USB Flash Drives: A Little Goes A Long Way

By Kevin Reichard | Posted March 19, 2003
Admittedly, there are more glamorous small-business-computing tools that USB flash drives. You're not going to wow your friends and family when you pass one around at a gathering. And to the naked eye, they don't really do more than just sit there and store data.

But for the average small business, flexibility is an important consideration in any technology purchase; return on investment is a rather intimate detail that applies equally to the small purchase. Any technology must fill multiple purposes, which makes a device like a universal serial bus (USB) flash drive such an essential investment for any small business that's moving data between machines, people, and locales. Though USB flash drives tend to be overlooked as simplistic tools, their flexibility and relatively low prices make them perfectly suited for the small business closely watching the bottom line.

USB flash devices are really very simple. They are basically flash-card holders that plug into your PC or laptop's USB port. (A flash drive is a storage medium that doesn't require power or a moving diskette.) To your computer, they are just another drive you can copy files to and from. They can store between 32 megabytes and 1 gigabyte of data, require no external power, and are really inexpensive — you can find 64-megabyte USB devices for under $50. They do get rather more expensive when you're approaching a gigabyte: the 1GB KanguruMicro Drive 2.0 from Interactive Media Corporation has a list price of $999.95.

Where could you use a USB flash drive? Recently I've had two situations where a USB drive saved me a lot of time.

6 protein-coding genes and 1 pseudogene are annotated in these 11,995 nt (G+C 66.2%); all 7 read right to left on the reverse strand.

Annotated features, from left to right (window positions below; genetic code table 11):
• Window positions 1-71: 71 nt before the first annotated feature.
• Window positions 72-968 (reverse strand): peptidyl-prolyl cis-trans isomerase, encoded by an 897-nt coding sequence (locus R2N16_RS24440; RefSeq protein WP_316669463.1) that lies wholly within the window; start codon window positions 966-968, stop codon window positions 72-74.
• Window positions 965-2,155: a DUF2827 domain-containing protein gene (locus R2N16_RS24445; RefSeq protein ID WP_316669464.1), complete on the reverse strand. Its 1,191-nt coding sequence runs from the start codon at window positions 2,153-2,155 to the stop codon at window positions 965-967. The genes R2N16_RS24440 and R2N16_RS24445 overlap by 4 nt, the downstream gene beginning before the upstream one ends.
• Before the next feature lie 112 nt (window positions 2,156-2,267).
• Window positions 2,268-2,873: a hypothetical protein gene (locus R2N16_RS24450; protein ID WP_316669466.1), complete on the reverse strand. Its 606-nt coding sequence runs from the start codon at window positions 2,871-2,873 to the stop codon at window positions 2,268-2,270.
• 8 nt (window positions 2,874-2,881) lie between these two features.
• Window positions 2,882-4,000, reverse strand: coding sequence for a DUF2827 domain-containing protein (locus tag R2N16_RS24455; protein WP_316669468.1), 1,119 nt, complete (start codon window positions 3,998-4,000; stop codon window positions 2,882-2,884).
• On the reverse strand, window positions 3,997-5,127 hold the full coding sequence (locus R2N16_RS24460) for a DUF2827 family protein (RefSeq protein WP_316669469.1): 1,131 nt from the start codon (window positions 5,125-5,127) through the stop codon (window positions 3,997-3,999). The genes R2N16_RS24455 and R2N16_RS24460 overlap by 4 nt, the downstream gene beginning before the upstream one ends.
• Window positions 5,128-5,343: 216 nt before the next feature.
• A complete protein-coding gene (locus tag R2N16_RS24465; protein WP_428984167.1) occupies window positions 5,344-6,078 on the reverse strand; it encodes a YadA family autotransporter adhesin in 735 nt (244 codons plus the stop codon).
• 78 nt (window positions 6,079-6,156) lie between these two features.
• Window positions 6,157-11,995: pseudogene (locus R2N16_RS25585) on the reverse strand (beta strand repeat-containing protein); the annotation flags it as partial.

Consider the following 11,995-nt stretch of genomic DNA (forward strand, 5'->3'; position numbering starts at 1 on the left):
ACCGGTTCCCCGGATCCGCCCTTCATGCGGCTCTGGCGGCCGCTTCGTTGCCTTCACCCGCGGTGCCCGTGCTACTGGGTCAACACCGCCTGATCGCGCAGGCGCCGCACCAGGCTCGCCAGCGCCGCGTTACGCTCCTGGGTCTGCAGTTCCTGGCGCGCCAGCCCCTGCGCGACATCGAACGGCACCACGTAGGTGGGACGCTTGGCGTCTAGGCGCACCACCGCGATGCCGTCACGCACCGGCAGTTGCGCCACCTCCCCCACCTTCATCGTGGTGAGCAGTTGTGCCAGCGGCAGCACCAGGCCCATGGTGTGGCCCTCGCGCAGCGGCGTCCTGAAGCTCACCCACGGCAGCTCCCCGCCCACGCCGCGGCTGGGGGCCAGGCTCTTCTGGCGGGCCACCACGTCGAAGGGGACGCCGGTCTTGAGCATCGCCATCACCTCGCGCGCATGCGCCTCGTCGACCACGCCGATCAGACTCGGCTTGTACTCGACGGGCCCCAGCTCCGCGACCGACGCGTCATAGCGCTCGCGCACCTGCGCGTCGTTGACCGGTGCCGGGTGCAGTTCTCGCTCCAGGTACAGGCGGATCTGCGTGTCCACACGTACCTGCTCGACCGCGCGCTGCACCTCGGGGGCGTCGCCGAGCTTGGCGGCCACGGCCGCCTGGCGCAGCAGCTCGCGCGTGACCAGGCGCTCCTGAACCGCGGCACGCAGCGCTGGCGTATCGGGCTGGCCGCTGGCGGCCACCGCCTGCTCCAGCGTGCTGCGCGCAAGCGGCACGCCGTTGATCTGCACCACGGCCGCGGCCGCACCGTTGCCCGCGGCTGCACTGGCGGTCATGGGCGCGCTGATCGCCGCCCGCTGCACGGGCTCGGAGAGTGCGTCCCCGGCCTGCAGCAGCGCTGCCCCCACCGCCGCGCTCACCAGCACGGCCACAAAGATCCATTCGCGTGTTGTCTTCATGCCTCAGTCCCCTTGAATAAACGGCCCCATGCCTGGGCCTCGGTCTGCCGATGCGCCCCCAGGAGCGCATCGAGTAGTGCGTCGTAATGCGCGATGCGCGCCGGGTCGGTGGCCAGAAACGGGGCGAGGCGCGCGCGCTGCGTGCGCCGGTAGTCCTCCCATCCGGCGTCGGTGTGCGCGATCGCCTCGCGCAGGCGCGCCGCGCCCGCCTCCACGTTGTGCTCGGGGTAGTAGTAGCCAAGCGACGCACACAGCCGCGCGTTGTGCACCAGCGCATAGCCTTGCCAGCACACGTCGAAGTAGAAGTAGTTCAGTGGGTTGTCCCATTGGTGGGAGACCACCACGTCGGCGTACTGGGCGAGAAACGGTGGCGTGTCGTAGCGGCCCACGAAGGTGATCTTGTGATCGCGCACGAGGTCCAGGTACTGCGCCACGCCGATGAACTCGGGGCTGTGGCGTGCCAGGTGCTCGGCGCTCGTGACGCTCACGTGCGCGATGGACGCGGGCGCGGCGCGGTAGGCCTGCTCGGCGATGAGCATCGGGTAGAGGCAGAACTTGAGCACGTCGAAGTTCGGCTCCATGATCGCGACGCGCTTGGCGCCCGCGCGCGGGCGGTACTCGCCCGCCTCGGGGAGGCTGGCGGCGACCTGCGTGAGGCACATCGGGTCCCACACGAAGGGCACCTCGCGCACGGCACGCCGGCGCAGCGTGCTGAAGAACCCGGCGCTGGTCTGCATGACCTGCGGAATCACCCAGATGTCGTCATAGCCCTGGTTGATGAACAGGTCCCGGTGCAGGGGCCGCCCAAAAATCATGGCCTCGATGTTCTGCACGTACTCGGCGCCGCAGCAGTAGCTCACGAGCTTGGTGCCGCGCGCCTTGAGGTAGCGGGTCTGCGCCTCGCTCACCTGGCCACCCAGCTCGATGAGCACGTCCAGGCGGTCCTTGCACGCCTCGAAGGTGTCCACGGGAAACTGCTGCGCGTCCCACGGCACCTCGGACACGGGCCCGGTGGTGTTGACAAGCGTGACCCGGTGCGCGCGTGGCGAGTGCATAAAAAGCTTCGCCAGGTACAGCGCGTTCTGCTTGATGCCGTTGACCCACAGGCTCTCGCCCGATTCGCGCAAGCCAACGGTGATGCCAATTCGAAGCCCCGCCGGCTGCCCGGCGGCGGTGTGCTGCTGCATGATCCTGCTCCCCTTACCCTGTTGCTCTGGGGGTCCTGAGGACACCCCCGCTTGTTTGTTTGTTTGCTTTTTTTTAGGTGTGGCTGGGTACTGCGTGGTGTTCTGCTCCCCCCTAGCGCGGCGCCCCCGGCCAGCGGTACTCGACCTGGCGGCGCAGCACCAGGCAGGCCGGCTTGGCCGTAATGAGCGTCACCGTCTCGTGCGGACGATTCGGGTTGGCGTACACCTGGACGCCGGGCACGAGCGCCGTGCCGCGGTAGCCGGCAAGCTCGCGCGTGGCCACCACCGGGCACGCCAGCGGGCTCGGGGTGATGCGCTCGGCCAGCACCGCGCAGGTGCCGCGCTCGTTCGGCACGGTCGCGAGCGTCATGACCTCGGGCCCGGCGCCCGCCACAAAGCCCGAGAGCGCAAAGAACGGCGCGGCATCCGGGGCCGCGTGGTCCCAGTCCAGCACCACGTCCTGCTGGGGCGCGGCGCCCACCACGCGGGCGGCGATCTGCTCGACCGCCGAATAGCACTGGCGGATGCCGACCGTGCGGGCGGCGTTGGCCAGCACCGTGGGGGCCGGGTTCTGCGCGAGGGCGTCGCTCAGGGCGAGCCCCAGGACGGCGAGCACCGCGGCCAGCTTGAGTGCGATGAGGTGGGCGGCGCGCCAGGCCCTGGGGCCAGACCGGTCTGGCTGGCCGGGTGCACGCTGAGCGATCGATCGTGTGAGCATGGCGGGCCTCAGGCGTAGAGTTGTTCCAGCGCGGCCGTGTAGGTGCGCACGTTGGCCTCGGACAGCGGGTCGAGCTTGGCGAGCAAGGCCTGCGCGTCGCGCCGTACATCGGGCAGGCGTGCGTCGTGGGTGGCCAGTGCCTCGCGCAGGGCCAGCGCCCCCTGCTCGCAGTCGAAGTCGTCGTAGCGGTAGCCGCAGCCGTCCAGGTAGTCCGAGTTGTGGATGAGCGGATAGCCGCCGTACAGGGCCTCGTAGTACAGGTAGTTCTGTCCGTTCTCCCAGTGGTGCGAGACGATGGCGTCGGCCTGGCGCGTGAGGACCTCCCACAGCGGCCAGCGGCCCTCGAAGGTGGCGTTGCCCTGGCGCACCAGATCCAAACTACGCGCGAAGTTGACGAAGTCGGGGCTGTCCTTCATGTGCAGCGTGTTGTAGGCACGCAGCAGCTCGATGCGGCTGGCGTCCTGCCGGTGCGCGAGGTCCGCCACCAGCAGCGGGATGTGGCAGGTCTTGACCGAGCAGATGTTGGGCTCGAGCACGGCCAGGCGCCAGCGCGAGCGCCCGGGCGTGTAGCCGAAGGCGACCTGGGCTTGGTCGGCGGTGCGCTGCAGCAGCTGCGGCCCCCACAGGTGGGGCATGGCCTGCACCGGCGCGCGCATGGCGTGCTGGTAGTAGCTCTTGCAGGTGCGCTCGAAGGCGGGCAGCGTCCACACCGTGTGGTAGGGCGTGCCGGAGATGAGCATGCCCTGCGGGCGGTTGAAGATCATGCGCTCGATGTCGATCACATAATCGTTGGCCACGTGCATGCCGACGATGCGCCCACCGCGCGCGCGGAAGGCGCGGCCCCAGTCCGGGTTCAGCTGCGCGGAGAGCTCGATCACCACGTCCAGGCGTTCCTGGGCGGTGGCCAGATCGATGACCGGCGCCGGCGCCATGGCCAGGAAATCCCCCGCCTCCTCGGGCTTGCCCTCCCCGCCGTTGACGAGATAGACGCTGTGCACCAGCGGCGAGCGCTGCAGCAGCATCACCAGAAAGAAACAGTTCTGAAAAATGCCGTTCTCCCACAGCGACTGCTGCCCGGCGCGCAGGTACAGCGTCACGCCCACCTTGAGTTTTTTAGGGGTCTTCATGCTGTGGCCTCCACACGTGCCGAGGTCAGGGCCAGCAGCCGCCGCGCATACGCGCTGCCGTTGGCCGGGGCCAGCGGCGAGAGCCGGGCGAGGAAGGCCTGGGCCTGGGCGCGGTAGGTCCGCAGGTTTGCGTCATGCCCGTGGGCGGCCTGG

The first came when I bought a new laptop. I needed to move files from the old laptop to both the new laptop and an existing tower PC. In most cases these were data files storied by a variety of applications, but it also included a slew of music files that would eventually make it onto a new MP3 player.

If I were a networking guru I could have configured a small peer-to-peer network in my home and just used that to move the files between two laptops and a tower PC. But I'm not a networking guru, and I really didn't want to invest in a router just to move some files around.

The solution was to use a KanguruMicro Drive 2.0 USB flash drive from Interactive Media Corporation to move the data between machines. With the new laptop running Windows XP, all I needed to do was plug the flash drive into a USB slot: the drive was instantly recognized by the system as being an active disk drive. With the old Windows 98 laptop it wasn't quite as simple: I needed to install a device driver so the PC would recognize the device. (Not all vendors include the device driver on an accompanying CD-ROM; some require you to download one from the Internet. If you're planning on using a drive in a situation where you lack Internet connectivity, make sure your package includes a driver on CD-ROM.)